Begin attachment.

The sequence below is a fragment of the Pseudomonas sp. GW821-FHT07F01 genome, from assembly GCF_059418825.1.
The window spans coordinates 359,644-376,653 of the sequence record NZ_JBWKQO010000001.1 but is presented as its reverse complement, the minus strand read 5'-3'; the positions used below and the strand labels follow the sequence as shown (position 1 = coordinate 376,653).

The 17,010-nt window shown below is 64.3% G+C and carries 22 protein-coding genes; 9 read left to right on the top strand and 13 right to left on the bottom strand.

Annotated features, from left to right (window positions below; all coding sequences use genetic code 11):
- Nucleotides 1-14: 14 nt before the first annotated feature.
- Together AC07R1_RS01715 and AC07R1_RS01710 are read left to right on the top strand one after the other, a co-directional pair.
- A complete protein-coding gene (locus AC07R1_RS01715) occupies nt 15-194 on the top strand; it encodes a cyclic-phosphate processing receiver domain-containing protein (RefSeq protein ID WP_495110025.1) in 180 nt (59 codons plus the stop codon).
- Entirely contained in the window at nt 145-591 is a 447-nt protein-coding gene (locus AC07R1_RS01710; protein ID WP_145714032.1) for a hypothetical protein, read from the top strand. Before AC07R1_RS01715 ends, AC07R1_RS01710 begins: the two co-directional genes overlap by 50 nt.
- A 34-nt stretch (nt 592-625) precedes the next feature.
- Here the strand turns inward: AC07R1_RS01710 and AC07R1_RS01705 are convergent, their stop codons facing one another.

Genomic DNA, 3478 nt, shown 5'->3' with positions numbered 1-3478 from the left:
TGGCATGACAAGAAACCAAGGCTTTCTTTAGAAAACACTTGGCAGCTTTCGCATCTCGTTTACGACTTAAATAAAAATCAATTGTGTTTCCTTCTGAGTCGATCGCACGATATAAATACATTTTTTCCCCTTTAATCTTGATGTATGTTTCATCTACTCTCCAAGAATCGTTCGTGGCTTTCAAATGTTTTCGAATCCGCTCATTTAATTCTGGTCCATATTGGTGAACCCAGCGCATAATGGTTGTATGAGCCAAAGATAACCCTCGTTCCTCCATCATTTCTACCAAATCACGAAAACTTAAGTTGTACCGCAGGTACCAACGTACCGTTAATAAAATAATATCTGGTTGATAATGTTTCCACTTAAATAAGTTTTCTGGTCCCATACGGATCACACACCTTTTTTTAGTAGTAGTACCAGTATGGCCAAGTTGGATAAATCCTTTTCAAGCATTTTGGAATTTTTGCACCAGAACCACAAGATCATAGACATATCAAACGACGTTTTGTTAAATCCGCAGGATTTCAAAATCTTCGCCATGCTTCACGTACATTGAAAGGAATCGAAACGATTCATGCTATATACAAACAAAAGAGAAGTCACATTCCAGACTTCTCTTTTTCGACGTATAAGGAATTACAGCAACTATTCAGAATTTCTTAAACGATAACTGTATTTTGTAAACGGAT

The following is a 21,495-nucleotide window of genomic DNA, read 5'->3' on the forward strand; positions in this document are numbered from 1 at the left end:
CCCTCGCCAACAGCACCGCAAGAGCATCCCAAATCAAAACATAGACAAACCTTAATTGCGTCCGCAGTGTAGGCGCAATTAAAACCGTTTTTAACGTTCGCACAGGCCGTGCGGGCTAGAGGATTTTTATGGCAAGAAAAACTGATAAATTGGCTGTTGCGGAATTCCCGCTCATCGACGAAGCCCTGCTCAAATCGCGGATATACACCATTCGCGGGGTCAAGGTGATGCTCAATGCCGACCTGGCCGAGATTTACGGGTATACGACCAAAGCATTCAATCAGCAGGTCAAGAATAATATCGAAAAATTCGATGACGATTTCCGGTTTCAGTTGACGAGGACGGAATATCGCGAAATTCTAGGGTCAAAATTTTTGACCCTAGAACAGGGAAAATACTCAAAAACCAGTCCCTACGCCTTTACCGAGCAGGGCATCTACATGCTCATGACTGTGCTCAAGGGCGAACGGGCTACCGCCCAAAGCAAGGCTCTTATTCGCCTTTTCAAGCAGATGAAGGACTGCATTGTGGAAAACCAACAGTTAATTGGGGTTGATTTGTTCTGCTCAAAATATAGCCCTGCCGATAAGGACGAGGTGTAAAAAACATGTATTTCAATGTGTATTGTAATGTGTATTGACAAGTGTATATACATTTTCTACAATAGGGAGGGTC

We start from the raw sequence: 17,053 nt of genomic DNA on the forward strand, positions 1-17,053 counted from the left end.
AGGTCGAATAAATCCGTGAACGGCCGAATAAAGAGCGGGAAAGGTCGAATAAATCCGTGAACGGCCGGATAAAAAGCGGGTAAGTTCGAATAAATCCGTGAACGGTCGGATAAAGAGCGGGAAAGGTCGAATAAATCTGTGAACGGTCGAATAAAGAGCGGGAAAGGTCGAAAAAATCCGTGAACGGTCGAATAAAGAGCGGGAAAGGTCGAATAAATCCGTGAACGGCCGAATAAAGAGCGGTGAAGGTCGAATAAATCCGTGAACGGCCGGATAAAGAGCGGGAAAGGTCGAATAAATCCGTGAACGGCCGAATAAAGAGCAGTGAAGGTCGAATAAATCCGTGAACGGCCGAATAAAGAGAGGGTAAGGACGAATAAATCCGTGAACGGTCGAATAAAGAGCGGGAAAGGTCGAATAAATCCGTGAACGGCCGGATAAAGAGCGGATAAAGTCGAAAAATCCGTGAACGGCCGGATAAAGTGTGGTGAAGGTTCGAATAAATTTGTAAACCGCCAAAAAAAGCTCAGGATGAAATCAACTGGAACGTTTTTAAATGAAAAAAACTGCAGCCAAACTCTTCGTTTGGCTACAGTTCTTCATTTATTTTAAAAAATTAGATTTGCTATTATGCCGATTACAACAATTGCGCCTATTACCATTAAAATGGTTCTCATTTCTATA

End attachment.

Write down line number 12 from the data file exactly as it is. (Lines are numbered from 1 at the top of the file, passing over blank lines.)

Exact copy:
TGGCATGACAAGAAACCAAGGCTTTCTTTAGAAAACACTTGGCAGCTTTCGCATCTCGTTTACGACTTAAATAAAAATCAATTGTGTTTCCTTCTGAGTCGATCGCACGATATAAATACATTTTTTCCCCTTTAATCTTGATGTATGTTTCATCTACTCTCCAAGAATCGTTCGTGGCTTTCAAATGTTTTCGAATCCGCTCATTTAATTCTGGTCCATATTGGTGAACCCAGCGCATAATGGTTGTATGAGCCAAAGATAACCCTCGTTCCTCCATCATTTCTACCAAATCACGAAAACTTAAGTTGTACCGCAGGTACCAACGTACCGTTAATAAAATAATATCTGGTTGATAATGTTTCCACTTAAATAAGTTTTCTGGTCCCATACGGATCACACACCTTTTTTTAGTAGTAGTACCAGTATGGCCAAGTTGGATAAATCCTTTTCAAGCATTTTGGAATTTTTGCACCAGAACCACAAGATCATAGACATATCAAACGACGTTTTGTTAAATCCGCAGGATTTCAAAATCTTCGCCATGCTTCACGTACATTGAAAGGAATCGAAACGATTCATGCTATATACAAACAAAAGAGAAGTCACATTCCAGACTTCTCTTTTTCGACGTATAAGGAATTACAGCAACTATTCAGAATTTCTTAAACGATAACTGTATTTTGTAAACGGAT